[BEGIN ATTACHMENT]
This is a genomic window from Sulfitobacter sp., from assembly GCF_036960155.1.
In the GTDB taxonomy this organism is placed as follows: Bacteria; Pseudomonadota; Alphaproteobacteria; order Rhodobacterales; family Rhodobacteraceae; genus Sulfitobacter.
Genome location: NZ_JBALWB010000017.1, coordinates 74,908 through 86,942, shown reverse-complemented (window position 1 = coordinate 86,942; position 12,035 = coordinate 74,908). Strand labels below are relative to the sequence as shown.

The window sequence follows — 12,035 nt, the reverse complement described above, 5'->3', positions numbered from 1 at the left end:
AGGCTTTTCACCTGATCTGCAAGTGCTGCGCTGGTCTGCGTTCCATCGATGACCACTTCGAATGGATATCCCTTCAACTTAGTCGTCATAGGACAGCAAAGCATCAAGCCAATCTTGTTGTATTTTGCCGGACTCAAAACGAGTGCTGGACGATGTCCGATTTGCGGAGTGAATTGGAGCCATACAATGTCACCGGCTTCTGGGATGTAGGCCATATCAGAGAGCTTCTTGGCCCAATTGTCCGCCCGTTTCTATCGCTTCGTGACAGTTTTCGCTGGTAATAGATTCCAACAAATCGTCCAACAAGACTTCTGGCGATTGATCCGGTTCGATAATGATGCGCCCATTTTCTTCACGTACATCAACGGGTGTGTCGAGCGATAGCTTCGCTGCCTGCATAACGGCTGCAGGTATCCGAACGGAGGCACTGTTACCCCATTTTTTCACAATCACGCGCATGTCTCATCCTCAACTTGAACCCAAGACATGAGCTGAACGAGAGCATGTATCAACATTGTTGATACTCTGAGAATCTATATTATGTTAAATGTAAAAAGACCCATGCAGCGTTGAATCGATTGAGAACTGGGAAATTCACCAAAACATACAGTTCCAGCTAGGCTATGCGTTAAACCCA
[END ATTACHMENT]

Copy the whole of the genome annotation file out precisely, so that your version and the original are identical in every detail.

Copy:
This is a genomic window from Sulfitobacter sp., from assembly GCF_036960155.1.
In the GTDB taxonomy this organism is placed as follows: Bacteria; Pseudomonadota; Alphaproteobacteria; order Rhodobacterales; family Rhodobacteraceae; genus Sulfitobacter.
Genome location: NZ_JBALWB010000017.1, coordinates 74,908 through 86,942, shown reverse-complemented (window position 1 = coordinate 86,942; position 12,035 = coordinate 74,908). Strand labels below are relative to the sequence as shown.

The window sequence follows — 12,035 nt, the reverse complement described above, 5'->3', positions numbered from 1 at the left end:
AGGCTTTTCACCTGATCTGCAAGTGCTGCGCTGGTCTGCGTTCCATCGATGACCACTTCGAATGGATATCCCTTCAACTTAGTCGTCATAGGACAGCAAAGCATCAAGCCAATCTTGTTGTATTTTGCCGGACTCAAAACGAGTGCTGGACGATGTCCGATTTGCGGAGTGAATTGGAGCCATACAATGTCACCGGCTTCTGGGATGTAGGCCATATCAGAGAGCTTCTTGGCCCAATTGTCCGCCCGTTTCTATCGCTTCGTGACAGTTTTCGCTGGTAATAGATTCCAACAAATCGTCCAACAAGACTTCTGGCGATTGATCCGGTTCGATAATGATGCGCCCATTTTCTTCACGTACATCAACGGGTGTGTCGAGCGATAGCTTCGCTGCCTGCATAACGGCTGCAGGTATCCGAACGGAGGCACTGTTACCCCATTTTTTCACAATCACGCGCATGTCTCATCCTCAACTTGAACCCAAGACATGAGCTGAACGAGAGCATGTATCAACATTGTTGATACTCTGAGAATCTATATTATGTTAAATGTAAAAAGACCCATGCAGCGTTGAATCGATTGAGAACTGGGAAATTCACCAAAACATACAGTTCCAGCTAGGCTATGCGTTAAACCCA